SEOUL, South Korea — The South Korean ruling party's presidential candidate softened her campaign's stance on reforming industrial conglomerates that dominate the economy, saying their existing ownership would be left intact.
Candidates in the December presidential election have pledged to curb the power of the family-controlled industrial groups known as chaebol. They include companies such as Samsung and Hyundai Motor which are among the world's top exporters and are credited with driving South Korea's rapid economic development.
Critics say the massive conglomerates crush competition and small businesses in South Korea. The combined annual revenue of the top 10 conglomerates was equivalent to 83 percent of South Korea's gross domestic product last year.
Saenuri Party's Park Geun-hye said Friday that if elected president, she would prevent the individual companies that make up each conglomerate from adding to their shareholdings in each other.
But she would not force changes to existing ownership, which would allow founding families to retain control even with a minority stake.
Compelling conglomerates to unwind their intricate cross shareholdings would "expose companies to hostile foreign takeovers," Park told reporters.
Park's campaign previously had a tougher stance on chaebol. Her top economic adviser had argued that South Korea's next president should end crossholdings and implement measures to reform the mighty companies.
Two other leading candidates, Moon Jae-in of the opposition Democratic United Party and independent candidate Ahn Cheol-soo, have made plans to reform conglomerates their key policy goals.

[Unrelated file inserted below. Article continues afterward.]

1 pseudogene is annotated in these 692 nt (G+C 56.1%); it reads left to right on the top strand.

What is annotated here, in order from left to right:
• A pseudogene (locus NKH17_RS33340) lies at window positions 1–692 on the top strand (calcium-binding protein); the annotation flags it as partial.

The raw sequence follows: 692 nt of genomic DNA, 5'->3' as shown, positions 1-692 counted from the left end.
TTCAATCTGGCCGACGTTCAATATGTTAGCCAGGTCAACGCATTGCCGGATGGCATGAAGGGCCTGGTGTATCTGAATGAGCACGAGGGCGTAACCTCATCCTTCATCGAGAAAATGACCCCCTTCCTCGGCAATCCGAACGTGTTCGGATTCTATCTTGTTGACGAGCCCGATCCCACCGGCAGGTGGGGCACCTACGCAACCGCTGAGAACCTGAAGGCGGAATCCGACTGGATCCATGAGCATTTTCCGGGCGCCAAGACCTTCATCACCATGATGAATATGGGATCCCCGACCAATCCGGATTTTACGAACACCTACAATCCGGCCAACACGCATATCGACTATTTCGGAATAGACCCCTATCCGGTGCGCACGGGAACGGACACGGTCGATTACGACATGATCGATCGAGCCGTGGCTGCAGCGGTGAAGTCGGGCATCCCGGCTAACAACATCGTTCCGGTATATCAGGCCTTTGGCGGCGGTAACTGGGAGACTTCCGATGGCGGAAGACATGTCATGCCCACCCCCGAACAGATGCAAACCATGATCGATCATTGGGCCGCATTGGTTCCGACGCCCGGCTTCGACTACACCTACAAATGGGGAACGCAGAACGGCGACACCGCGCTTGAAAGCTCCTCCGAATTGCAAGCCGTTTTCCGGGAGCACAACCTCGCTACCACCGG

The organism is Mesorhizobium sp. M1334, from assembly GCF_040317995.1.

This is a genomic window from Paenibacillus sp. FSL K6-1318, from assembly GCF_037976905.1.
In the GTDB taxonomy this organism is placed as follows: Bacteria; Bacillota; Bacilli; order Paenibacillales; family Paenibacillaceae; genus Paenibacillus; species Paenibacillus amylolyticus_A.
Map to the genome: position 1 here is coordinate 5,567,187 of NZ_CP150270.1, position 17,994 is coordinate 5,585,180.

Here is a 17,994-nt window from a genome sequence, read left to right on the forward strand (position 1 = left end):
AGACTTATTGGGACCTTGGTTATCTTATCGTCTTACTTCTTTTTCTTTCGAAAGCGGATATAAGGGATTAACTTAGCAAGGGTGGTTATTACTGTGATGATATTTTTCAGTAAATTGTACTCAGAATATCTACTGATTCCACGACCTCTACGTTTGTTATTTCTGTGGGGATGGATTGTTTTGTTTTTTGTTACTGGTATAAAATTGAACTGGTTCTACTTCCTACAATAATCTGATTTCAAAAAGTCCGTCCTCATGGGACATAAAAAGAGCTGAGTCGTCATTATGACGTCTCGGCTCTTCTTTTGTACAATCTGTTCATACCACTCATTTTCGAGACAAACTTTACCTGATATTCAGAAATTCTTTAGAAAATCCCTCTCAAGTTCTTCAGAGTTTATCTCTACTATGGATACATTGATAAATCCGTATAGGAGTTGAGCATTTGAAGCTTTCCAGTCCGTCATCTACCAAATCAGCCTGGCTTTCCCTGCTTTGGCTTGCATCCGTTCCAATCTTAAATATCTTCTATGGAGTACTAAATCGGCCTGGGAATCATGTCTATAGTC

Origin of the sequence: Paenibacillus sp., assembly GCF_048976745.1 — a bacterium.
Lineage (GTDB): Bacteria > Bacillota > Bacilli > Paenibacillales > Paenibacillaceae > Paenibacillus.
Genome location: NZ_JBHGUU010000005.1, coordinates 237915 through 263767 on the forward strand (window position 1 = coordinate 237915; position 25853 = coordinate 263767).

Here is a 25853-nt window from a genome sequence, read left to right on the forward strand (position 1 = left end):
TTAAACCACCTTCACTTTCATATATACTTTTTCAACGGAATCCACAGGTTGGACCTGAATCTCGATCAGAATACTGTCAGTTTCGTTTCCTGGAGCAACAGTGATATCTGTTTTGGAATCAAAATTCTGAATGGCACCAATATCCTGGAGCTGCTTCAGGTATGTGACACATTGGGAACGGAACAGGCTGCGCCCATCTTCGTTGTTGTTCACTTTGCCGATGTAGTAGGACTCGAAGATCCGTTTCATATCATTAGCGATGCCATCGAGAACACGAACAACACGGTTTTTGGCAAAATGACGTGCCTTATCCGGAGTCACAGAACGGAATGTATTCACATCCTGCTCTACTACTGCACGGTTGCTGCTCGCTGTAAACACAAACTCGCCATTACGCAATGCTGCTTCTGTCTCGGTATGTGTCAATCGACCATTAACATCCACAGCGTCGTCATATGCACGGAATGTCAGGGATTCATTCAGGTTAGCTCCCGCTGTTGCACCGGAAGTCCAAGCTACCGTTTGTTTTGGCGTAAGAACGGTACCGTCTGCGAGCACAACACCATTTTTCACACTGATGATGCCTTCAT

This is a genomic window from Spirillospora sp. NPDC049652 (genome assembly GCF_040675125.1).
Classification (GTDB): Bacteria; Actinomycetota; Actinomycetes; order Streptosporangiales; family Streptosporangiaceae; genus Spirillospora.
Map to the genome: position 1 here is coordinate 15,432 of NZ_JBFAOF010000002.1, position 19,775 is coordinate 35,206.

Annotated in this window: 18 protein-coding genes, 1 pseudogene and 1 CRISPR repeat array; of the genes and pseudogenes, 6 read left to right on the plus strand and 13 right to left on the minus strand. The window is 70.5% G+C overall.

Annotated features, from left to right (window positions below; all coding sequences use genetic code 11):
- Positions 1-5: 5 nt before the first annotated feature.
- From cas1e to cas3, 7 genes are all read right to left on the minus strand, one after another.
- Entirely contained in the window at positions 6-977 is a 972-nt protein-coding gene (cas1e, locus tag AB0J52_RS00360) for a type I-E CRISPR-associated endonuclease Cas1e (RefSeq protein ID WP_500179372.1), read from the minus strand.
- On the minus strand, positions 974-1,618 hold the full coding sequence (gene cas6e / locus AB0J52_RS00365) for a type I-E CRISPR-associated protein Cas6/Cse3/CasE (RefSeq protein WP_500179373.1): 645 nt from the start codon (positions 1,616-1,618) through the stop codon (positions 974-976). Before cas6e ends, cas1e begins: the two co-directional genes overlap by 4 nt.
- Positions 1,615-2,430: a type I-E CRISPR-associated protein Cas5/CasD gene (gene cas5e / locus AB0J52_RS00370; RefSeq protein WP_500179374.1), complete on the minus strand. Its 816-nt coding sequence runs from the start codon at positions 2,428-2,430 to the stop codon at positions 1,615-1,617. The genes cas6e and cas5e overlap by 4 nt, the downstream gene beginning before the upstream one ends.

Park also said she would end the Fair Trade Commission's exclusive right to lodge criminal charges against companies that violate fair trade law. Other government agencies would be able to sue price-fixing companies and anti-trust law violators, she said.
Park, a daughter of former dictator Park Chung-hee, is campaigning to be the first female president of South Korea. Her late father introduced the government-led economic development plans that gave favorable treatment to chaebol such as easy credit during the 1960s and 1970s.
Economist Wi Pyoung-ryang of the Economic Reform Research Institute said Park's economic policy is far from reformist and will not reduce South Korea's reliance on chaebol.
"Its focus is on implementing fair trade and fair market practices," Wi said.
"It defines economic democratization very narrowly," he said referring to a catchphrase that means a level playing field for every economic player.
Business groups, while expressing relief at Park's pledge to leave chaebol ownership intact, still expressed concerns.
"Her policy is based on the premise that companies are law breakers," said Lee Cheol-haeng, head of corporate policy at the Federation of Korean Industries, a business lobby group. "Companies will face rising lawsuits."
In 2012, South Korea's Fair Trade Commission designated 63 business groups that each have more than $4.6 billion in assets as chaebol.